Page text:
When walk-in hotel rate is cheaper

It's expected of a happy-go-lucky person to travel without booking hotel accommodation because all there is to worry about is a place to park for the night, but if you are spending more than a night at any place you better book in advance.

One of our friends recently returned from France. She booked a hotel room for two nights via the internet thinking that she would be able to extend her booking if the need arose. She checked into the hotel and found it was alright, except that the room was rather small, but felt too lazy to look for another place.

But the morning after when she told the hotel that she wanted to extend her stay to ten days, she was told that that was not possible because the room was not available on some days.

She had to look for accommodation elsewhere. Fortunately, she found one next to the hotel she was staying in and it was better _ more spacious room, wider range of facilities and cheaper too.

That's when she realised that the internet rate can be much higher than the walk-in rate.

Customer complaint
`The customer is king,'' is what all marketing men have to keep in mind. This applies even more to those in the hotel and hospitality business. All customer complaints should be handled in a professional manner. But that is easier said than done.

Following is a true story of a guest who stayed as a business guest at a standard hotel in Europe and you can judge yourself if the hotel staff delivered the service professionally.

In the morning when the guest in question reported for breakfast he found the restaurant full of tourists who not only occupied all the seats but had eaten up all the food.

Disappointed as one should be, the guest complained to the hotel staff who promptly said the problem would be taken care of. That evening when our friend returned to her room on the TV screen appeared a message which read something like, ``Since the hotel has received a lot of complaints from guests regarding insufficient food for breakfast, may we remind you that you should wake up and go down earlier so that you have food to eat.''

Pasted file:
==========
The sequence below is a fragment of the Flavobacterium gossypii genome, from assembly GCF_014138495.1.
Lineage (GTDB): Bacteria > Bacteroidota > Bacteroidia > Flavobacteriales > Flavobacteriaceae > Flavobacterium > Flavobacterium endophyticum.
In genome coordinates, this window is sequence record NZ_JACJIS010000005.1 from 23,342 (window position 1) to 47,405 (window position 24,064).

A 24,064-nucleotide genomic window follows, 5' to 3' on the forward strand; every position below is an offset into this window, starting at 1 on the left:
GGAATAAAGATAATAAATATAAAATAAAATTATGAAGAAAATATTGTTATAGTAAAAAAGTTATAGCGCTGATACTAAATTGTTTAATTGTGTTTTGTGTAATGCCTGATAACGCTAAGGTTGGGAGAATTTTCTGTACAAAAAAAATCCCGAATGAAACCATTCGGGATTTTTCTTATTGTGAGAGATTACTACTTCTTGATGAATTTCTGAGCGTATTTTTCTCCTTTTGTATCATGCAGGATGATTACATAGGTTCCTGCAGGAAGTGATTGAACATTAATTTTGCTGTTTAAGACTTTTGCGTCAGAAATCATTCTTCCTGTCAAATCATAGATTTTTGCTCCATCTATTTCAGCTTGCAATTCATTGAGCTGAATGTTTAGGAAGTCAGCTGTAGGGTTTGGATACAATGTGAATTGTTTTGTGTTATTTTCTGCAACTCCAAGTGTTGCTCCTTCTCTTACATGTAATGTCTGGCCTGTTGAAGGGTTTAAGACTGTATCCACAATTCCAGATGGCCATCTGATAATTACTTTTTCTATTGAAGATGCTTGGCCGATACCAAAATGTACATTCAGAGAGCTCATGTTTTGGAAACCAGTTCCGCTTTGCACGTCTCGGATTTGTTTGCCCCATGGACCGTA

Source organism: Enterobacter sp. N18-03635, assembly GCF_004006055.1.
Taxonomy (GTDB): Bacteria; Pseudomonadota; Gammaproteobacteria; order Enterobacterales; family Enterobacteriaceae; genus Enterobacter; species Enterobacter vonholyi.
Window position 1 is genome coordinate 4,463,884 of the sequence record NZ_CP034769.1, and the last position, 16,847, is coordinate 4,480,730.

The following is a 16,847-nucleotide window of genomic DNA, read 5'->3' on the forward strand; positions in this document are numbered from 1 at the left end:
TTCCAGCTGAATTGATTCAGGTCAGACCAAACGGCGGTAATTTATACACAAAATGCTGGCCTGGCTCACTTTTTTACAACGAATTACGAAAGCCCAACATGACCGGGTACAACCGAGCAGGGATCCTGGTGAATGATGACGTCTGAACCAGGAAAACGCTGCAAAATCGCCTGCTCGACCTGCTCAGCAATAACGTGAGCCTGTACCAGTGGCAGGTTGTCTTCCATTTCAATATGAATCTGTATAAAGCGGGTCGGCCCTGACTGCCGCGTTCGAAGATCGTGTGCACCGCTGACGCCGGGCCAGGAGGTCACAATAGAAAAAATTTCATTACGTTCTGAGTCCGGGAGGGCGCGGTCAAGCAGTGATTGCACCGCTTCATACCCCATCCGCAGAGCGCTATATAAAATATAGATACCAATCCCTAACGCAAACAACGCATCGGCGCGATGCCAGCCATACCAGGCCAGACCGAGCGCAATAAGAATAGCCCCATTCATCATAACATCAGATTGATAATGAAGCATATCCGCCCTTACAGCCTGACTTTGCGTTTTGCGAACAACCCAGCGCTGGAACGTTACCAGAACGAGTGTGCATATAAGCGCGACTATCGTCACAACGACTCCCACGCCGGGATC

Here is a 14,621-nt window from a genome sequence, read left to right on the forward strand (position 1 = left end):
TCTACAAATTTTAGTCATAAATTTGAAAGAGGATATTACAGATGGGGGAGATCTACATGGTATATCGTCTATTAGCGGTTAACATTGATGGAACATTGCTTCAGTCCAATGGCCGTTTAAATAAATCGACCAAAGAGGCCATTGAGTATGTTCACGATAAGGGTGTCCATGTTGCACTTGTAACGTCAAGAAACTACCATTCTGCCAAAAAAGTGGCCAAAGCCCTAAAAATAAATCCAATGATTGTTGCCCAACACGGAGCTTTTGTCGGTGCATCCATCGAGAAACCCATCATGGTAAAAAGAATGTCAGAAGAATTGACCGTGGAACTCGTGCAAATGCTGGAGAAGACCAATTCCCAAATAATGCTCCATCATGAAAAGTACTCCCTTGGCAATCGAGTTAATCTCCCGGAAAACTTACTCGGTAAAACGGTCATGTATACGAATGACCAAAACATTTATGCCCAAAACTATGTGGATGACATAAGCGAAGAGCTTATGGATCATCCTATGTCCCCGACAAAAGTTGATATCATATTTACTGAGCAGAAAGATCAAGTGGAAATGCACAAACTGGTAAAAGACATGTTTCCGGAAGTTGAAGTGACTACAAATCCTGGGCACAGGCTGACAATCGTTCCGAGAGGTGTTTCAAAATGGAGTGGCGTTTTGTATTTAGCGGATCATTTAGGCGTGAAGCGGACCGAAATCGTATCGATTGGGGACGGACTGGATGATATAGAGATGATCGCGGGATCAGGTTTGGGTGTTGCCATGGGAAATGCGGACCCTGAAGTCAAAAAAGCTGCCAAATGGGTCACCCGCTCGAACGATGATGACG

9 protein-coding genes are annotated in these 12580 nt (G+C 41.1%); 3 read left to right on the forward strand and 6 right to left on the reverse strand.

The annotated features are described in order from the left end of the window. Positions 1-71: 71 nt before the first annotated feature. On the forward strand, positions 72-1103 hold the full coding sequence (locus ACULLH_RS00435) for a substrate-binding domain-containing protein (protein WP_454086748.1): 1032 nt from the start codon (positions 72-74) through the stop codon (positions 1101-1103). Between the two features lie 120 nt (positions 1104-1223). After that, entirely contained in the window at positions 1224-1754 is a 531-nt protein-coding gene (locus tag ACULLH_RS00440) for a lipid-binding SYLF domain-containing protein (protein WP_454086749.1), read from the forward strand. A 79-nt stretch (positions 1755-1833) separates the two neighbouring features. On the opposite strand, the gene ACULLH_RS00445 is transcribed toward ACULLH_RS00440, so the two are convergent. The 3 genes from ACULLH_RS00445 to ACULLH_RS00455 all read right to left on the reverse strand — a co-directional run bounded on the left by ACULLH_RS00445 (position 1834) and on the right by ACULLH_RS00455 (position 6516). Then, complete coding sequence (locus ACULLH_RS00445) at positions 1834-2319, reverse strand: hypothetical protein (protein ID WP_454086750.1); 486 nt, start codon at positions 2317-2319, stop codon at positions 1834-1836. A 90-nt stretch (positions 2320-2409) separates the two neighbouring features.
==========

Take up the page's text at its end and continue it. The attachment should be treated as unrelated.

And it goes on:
Well, that is some way of dealing with customer complaints. Sounds a bit weird, doesn't it?.

As safe as it can be

The southernmost province of Narathiwat is known to harbour a large Muslim population and it's no secret why Western tourists are reluctant to travel there.

At the height of the war in Iraq a Tourism Authority of Thailand (TAT) staff told Horizons that he was often asked by foreign tourists whether it was safe to travel to the province bordering Malaysia.

``Many tourists, especially Americans, asked me if they would be attacked by Muslims if they travelled to Narathiwat,'' said the TAT staff.

``And what did you say?'' we asked out of curiosity.

``Well, don't tell anybody that you are American. I'm a Muslim too but I'm not going to do any harm to you. Believe me. That was what I said.''

Of course, the tourist was shocked. He walked away from the TAT officer. What ever was on the mind of that tourist we don't know but we did pray for him that he wouldn't encounter any untoward incident while touring the southern region.

Travel tips to Europe

Travel guides make backpacking through Europe sound easy. The idea that you could travel from Paris to wake up the next morning in Venice seems almost too good to be true.

They promote the idea for the low-budget traveller And if you don't keep some pointers in mind, the true experience is far from that image.

A Travel Talk fan shared her experience from backpacking in Europe. She said there are still more to know and to learn that even the best guide books have never told their readers.

Here are a few more tips for travellers wanting to go backpacking in Europe.

- Almost every camp site has a swimming pool. At night, when no one is making use of it, you can keep your water bottles cool by putting them in the pool water.

- Many trains charge an additional amount above the regular ticket price. This is almost always the case with the Couchette, the sleeper trains, and many high-speed trains, such as the Thalys and the TGV.

- Sometimes even regular trains charge you an additional fair as well. Italian trains are notorious for charging supplements whenever they feel like it. Check first to see if you need to pay extra. In many countries trains which require a supplement are marked on the timetable in red.

- Many European trains split in two parts half-way through the journey with the two halves ending up at different destinations. Each carriage should carry a sign indicating the stops en-route with the destination station clearly marked. Make sure you get on the right carriage by checking the seat number on your ticket.

Read more about Europe travelling in this blog